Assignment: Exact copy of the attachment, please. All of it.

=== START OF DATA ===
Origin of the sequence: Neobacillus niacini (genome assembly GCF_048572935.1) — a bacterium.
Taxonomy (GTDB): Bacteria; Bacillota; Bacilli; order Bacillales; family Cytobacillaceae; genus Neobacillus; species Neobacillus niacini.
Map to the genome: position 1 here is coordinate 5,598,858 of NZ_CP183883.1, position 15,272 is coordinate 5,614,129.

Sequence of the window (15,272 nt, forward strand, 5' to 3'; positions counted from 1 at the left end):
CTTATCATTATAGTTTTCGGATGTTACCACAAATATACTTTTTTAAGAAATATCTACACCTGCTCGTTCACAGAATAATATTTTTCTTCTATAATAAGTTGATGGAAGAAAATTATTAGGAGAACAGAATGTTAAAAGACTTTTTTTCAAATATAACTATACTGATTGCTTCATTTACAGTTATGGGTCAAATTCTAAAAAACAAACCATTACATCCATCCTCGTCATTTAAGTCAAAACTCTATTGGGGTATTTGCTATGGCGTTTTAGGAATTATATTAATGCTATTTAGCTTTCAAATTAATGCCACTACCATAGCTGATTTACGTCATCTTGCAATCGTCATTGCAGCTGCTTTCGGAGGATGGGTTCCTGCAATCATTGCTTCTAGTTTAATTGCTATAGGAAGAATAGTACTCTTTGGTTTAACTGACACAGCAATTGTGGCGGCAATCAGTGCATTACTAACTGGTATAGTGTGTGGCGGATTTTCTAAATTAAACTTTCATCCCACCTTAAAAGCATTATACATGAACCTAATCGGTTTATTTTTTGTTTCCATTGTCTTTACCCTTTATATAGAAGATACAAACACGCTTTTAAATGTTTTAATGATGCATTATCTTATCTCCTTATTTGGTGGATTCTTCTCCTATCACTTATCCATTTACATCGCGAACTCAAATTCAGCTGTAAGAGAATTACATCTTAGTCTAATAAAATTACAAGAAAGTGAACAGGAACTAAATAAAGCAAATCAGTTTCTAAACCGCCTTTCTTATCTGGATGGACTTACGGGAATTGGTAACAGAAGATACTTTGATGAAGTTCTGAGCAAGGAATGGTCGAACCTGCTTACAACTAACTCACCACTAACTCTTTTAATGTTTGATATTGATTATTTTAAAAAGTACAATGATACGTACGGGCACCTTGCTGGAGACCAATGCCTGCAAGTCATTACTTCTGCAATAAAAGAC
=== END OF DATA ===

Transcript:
Origin of the sequence: Neobacillus niacini (genome assembly GCF_048572935.1) — a bacterium.
Taxonomy (GTDB): Bacteria; Bacillota; Bacilli; order Bacillales; family Cytobacillaceae; genus Neobacillus; species Neobacillus niacini.
Map to the genome: position 1 here is coordinate 5,598,858 of NZ_CP183883.1, position 15,272 is coordinate 5,614,129.

Sequence of the window (15,272 nt, forward strand, 5' to 3'; positions counted from 1 at the left end):
CTTATCATTATAGTTTTCGGATGTTACCACAAATATACTTTTTTAAGAAATATCTACACCTGCTCGTTCACAGAATAATATTTTTCTTCTATAATAAGTTGATGGAAGAAAATTATTAGGAGAACAGAATGTTAAAAGACTTTTTTTCAAATATAACTATACTGATTGCTTCATTTACAGTTATGGGTCAAATTCTAAAAAACAAACCATTACATCCATCCTCGTCATTTAAGTCAAAACTCTATTGGGGTATTTGCTATGGCGTTTTAGGAATTATATTAATGCTATTTAGCTTTCAAATTAATGCCACTACCATAGCTGATTTACGTCATCTTGCAATCGTCATTGCAGCTGCTTTCGGAGGATGGGTTCCTGCAATCATTGCTTCTAGTTTAATTGCTATAGGAAGAATAGTACTCTTTGGTTTAACTGACACAGCAATTGTGGCGGCAATCAGTGCATTACTAACTGGTATAGTGTGTGGCGGATTTTCTAAATTAAACTTTCATCCCACCTTAAAAGCATTATACATGAACCTAATCGGTTTATTTTTTGTTTCCATTGTCTTTACCCTTTATATAGAAGATACAAACACGCTTTTAAATGTTTTAATGATGCATTATCTTATCTCCTTATTTGGTGGATTCTTCTCCTATCACTTATCCATTTACATCGCGAACTCAAATTCAGCTGTAAGAGAATTACATCTTAGTCTAATAAAATTACAAGAAAGTGAACAGGAACTAAATAAAGCAAATCAGTTTCTAAACCGCCTTTCTTATCTGGATGGACTTACGGGAATTGGTAACAGAAGATACTTTGATGAAGTTCTGAGCAAGGAATGGTCGAACCTGCTTACAACTAACTCACCACTAACTCTTTTAATGTTTGATATTGATTATTTTAAAAAGTACAATGATACGTACGGGCACCTTGCTGGAGACCAATGCCTGCAAGTCATTACTTCTGCAATAAAAGAC